Florida Art, Space Theater and Celestial Music

It’s a potpourri of fun this weekend with a selection of events that may not have been on your radar, but should be. A little art, a little theatre, a little music. What’s not to like?

Let’s start with visual art – and local genre visual art.

The fifth annual “Florida Showcase” has just opened at Snap! Downtown. This is an eclectic exhibit featuring over 50 Florida artists, established and emerging. In fact, the idea is to showcase both veterans and newcomers.

The works, in a variety of media, reflect Florida itself: colorful, whimsical, airy, sometimes inspiring, sometimes a little spooky.

I couldn’t take my eyes off Kierra Branker’s “By Faith, Not By Sight,” which was both colorful and a bit creepy. In the large work – 30 inches by 40 inches – a woman with colored blue hair walks through a thicket of Florida foliage. Behind her back, she holds a large aged rosary… and a butcher’s knife. Does she think she can chop down the towering plants with that knife? Or is there another goal in mind?

More direct is Darin Back’s portrait of the famous surfer Kepa Mendia, which stares enigmatically at the viewer.

If you’re looking for color, Sharma Shari Rodriguez’s “Building Blocks” features a pair of eyes surrounded by a familiar plastic brick toy in different hues, while Mar Martinez’s “Praying With My Eyes Open V” is a brilliant acrylic on wood.

On the whimsical side of things, Andrew Boyton’s “No Land Without a Lord” leaves you laughing at a sea of ​​faces amid frills and powdered wigs – while you wonder what surprised them so much. And Todd Brittingham’s “Angel” bird sculpture, over 8 feet tall, delicately dominates the room.

Be sure to visit all three galleries; I appreciate Snap’s unique setup! Downtown. Located in the Camden Thornton Park building, the art venues are connected by a long, almost dazzlingly white hallway. Simply follow the art on the walls (and panels, if you’re more handy) from gallery to gallery.

Instantaneous! Downtown is located at 420 E. Church St. in Orlando, and its hours of operation are 11 a.m. to 6 p.m. Monday through Saturday. “Florida Showcase” runs the rest of the year.

As for theater, how about a disco-“Star Trek” mashup?

Treasure Coast players from Brevard County take a field trip – or make it a spaceflight – at the Dr. Phillips Center for the Performing Arts in Orlando with an original musical.

“StarDate 1970” has two performances this weekend, at 8 p.m. on August 27 and 28 (that’s Saturday and Sunday nights) at the Pugh Theater.

Here’s the gist: aliens intercepted a 1970 radio transmission from Earth, and unfortunately for us humans, the song they heard was about war and death. So naturally the aliens now believe that humanity must be eradicated before they do irreparable damage to the cosmos.

Enter the Intra-Path spaceship, commanded by Captain James T. Jirk, who must convince these beings that music is just a form of creative expression. The Intra-Path team travels back in time to present the music of the 1970s and save humanity.

Tickets start at $35; get more information at drphillipscenter.org.

More music: The Orlando Contemporary Chamber Orchestra will present its last concert of the summer on Saturday, August 27, featuring its VoxOCCO singers. On the program of “Let Me Be Peace”, four world premieres written specifically for the organization.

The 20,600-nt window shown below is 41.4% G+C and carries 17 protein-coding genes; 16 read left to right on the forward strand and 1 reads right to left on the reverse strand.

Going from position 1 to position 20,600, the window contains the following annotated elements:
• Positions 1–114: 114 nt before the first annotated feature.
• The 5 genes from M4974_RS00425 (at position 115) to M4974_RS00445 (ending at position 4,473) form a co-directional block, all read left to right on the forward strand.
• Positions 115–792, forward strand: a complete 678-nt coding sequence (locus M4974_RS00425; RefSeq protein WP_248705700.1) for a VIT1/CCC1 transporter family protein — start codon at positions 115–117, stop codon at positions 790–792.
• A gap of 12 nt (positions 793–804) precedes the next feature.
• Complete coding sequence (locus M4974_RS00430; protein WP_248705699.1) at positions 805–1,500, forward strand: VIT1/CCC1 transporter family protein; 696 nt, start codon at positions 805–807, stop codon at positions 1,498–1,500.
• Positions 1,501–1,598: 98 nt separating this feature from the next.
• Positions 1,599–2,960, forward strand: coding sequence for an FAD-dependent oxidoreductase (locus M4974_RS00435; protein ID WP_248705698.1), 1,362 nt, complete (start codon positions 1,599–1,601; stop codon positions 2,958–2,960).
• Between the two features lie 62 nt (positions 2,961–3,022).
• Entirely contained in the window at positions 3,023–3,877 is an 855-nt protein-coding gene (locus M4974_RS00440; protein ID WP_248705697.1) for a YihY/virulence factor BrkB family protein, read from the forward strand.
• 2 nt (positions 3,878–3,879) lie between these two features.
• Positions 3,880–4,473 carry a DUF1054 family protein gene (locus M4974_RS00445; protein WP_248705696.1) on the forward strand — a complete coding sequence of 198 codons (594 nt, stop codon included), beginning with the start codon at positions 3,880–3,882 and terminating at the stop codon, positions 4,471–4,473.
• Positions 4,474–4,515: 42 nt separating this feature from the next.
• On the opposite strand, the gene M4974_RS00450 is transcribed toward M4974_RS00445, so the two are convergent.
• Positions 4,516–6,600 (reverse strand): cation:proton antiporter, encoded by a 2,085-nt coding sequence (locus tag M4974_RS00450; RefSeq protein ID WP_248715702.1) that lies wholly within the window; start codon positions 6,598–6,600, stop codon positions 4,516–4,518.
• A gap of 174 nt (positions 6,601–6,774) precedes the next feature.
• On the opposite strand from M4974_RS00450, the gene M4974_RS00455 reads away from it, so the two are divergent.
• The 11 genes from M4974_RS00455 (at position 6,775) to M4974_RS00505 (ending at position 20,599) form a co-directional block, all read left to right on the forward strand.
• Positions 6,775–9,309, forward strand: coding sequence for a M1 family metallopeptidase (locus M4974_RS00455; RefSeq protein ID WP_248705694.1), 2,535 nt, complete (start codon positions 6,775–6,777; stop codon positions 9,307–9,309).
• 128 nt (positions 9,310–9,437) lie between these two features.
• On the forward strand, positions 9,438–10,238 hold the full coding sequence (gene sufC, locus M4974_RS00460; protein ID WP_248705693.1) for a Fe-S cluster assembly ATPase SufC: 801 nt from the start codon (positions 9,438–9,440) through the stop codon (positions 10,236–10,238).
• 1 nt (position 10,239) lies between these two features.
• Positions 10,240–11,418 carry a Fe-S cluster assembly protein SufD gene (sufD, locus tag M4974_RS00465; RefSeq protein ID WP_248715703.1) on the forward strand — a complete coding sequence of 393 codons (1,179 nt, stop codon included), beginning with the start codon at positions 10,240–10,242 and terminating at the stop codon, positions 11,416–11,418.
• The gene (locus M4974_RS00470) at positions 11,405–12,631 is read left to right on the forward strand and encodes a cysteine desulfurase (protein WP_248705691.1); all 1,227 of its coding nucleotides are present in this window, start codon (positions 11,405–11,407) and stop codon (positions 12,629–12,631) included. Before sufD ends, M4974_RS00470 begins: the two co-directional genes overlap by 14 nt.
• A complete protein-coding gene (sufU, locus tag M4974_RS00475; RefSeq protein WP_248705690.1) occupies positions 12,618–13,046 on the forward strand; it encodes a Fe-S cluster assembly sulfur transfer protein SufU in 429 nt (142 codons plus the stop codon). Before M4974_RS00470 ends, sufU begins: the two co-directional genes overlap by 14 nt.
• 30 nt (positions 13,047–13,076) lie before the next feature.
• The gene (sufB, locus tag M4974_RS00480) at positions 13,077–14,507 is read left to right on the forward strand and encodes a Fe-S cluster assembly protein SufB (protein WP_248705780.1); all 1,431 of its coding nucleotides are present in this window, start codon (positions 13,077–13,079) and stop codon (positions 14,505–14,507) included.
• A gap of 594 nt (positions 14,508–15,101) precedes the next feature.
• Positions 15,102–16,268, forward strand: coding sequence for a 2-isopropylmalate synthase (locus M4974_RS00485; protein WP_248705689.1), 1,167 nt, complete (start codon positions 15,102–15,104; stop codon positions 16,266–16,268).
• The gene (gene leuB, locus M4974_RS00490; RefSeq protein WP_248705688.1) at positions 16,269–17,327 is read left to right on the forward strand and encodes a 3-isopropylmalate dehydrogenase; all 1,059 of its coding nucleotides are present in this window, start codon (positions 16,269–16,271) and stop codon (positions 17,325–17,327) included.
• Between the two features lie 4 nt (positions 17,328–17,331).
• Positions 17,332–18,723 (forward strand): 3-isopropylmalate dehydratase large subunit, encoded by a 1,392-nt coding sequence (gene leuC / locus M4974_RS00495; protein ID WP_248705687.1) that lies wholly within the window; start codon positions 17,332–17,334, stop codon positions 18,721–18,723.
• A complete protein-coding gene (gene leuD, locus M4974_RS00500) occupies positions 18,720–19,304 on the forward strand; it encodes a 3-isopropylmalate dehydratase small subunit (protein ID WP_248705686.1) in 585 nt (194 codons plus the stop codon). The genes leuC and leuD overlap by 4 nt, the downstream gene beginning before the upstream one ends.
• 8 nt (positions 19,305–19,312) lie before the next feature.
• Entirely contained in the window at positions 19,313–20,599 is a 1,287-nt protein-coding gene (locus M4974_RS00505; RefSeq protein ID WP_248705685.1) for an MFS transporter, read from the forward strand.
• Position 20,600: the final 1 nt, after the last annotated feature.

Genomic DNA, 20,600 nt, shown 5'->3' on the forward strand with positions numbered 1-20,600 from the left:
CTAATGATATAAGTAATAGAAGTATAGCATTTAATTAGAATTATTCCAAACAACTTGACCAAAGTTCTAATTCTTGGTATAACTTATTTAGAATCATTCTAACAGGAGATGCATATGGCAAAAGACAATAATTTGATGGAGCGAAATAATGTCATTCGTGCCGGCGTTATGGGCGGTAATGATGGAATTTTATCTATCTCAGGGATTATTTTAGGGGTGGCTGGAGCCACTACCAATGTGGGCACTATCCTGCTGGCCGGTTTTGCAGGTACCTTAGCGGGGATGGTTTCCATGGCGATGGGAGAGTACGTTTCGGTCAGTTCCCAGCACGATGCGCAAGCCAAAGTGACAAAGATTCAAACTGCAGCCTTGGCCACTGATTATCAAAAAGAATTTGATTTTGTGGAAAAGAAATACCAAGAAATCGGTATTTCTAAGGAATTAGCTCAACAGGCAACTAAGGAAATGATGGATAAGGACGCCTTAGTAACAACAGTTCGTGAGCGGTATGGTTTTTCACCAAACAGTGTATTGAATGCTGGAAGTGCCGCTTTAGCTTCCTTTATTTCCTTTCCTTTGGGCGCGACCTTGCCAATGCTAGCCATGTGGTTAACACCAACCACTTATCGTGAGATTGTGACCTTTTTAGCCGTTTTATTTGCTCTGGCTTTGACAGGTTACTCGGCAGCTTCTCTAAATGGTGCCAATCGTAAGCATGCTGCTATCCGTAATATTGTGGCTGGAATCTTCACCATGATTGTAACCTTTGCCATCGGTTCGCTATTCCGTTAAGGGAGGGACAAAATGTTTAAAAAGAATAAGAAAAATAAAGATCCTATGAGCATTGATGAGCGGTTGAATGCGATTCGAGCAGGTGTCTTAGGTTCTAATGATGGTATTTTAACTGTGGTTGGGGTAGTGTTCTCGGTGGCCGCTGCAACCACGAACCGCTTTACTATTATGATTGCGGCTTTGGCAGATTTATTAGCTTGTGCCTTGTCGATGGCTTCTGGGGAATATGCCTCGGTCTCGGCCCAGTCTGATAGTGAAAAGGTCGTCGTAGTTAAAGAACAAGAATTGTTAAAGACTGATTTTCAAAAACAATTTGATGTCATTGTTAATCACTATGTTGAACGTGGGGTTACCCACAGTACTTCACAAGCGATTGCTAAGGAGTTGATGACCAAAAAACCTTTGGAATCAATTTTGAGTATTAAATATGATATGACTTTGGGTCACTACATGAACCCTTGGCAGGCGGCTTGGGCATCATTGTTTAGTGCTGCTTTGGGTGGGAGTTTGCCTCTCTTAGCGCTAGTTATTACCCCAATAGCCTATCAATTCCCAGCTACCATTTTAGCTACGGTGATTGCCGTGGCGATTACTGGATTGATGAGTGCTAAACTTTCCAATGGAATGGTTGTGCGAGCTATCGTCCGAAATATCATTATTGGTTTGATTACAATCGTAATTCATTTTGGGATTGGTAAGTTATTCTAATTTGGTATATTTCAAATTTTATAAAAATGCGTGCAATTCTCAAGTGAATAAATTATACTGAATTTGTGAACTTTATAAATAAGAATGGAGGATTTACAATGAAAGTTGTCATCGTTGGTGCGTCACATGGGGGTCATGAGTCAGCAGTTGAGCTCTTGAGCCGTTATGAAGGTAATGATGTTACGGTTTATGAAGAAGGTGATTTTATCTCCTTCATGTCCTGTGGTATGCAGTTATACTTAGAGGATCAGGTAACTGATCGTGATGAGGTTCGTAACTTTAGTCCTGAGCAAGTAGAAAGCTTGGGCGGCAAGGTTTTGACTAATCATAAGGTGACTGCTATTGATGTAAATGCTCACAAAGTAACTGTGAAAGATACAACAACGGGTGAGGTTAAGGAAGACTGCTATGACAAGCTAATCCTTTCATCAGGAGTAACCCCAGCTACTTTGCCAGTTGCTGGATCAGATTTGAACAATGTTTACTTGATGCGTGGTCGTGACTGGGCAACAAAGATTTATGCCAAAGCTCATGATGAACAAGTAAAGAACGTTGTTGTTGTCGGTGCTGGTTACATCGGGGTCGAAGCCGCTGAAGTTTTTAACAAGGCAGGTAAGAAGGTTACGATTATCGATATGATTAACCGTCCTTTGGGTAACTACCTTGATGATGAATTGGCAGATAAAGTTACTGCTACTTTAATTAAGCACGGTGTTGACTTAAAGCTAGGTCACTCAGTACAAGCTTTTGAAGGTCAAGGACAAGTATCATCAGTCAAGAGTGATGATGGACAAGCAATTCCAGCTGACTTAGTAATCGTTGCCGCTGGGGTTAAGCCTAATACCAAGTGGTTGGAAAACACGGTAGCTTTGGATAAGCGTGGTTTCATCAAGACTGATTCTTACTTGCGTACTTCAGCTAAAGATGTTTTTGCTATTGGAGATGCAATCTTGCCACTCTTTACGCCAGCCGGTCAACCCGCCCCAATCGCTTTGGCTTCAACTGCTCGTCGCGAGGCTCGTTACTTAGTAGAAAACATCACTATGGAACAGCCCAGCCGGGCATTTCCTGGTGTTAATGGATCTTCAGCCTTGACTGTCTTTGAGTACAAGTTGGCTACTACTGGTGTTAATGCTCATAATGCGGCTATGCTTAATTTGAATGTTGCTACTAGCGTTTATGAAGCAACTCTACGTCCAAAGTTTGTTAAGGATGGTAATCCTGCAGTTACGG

” Peace ? Peace? Peace? by Marshall Webb is an a cappella vocal work that inspired the title of the program. “O quam dulcis”, by William Ayers, member of the Central Florida Composers Forum, is arranged for choir, vibraphone and cello. It shows how quiet moments make life sweeter.

“Hope & Quietly Wait”, by Paul John Rudoi, is for choir and piano and reminds us that “neither death nor life can separate us from the love of God”.

Boston composer Carson Cooman’s Symphony No. 5 for chamber orchestra and voice deals with the patterns and connections we see in dreams. And Irish-born Caroline-Jayne Gleave’s ‘Creation’ for solo soprano and chamber orchestra features 10 short movements depicting the evolution of the human spirit.

Things to do

Things to do


A look at entertainment and sporting events in Orlando and Central Florida.

“Let Me Be Peace” will be at 7 p.m. on Saturday, August 27 at Harriett’s Orlando Ballet Center, 600 N. Lake Formosa Drive in Orlando. Tickets cost $15 to $30; get more information at occomusic.com.

And there’s even more music on Sundays.

Opera Orlando’s summer concert series concludes at 2 p.m. on Sunday, August 28, with a program titled “Late Night Encounters.” Soprano Susan Hellman Spatafora, who played Rosalinda in 2020’s “Die Fledermaus,” is joined by bass Andrew W. Potter, who just appeared in “Rigoletto.”

Accompanied by Robin Stamper, the singers will perform the music of characters who only reveal their true selves under the cloak of darkness. Doesn’t that sound dramatic?

The program includes late night scenes from Verdi’s “La Forza Del Destino” and Carlisle Floyd’s opera “Susannah”, evening art songs from Alfred Bachelet, Herbert Hughes and Richard Strauss, and favorite musical plays from “Les Miserables” and Rodgers and Hammerstein. “Cinderella.”

The concert will take place at the University Club of Winter Park, 841 N. Park Ave. Tickets are $45; visit operaorlando.org.

Find me on Twitter @matt_on_arts, facebook.com/matthew.j.palm or write to me at [email protected]. Want more theater and arts news and reviews? Go to orlandosentinel.com/arts. For more fun things, follow @fun.things.orlando on Instagram, Facebook and Twitter.

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